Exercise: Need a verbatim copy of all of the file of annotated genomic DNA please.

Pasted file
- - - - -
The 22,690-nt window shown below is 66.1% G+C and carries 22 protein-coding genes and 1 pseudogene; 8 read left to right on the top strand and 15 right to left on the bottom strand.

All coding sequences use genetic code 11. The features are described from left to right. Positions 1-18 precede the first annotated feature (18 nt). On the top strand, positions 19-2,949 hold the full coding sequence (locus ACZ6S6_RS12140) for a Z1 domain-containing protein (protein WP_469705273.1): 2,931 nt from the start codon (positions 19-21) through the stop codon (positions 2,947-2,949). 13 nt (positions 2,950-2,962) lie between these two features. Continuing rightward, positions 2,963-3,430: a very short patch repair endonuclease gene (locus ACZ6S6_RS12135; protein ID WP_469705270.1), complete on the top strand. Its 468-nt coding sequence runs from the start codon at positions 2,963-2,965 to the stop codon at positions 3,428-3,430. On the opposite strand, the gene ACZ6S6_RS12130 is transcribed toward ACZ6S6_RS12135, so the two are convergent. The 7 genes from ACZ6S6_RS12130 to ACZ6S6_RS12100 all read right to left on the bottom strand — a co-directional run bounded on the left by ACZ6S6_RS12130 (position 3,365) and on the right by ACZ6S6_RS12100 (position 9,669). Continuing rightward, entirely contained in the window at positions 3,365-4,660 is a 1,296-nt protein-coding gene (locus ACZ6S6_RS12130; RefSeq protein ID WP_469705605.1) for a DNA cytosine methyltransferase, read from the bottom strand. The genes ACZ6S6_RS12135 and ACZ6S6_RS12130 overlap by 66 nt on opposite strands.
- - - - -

The 22,690-nt window shown below is 66.1% G+C and carries 22 protein-coding genes and 1 pseudogene; 8 read left to right on the top strand and 15 right to left on the bottom strand.

All coding sequences use genetic code 11. The features are described from left to right. Positions 1-18 precede the first annotated feature (18 nt). On the top strand, positions 19-2,949 hold the full coding sequence (locus ACZ6S6_RS12140) for a Z1 domain-containing protein (protein WP_469705273.1): 2,931 nt from the start codon (positions 19-21) through the stop codon (positions 2,947-2,949). 13 nt (positions 2,950-2,962) lie between these two features. Continuing rightward, positions 2,963-3,430: a very short patch repair endonuclease gene (locus ACZ6S6_RS12135; protein ID WP_469705270.1), complete on the top strand. Its 468-nt coding sequence runs from the start codon at positions 2,963-2,965 to the stop codon at positions 3,428-3,430. On the opposite strand, the gene ACZ6S6_RS12130 is transcribed toward ACZ6S6_RS12135, so the two are convergent. The 7 genes from ACZ6S6_RS12130 to ACZ6S6_RS12100 all read right to left on the bottom strand — a co-directional run bounded on the left by ACZ6S6_RS12130 (position 3,365) and on the right by ACZ6S6_RS12100 (position 9,669). Continuing rightward, entirely contained in the window at positions 3,365-4,660 is a 1,296-nt protein-coding gene (locus ACZ6S6_RS12130; RefSeq protein ID WP_469705605.1) for a DNA cytosine methyltransferase, read from the bottom strand. The genes ACZ6S6_RS12135 and ACZ6S6_RS12130 overlap by 66 nt on opposite strands.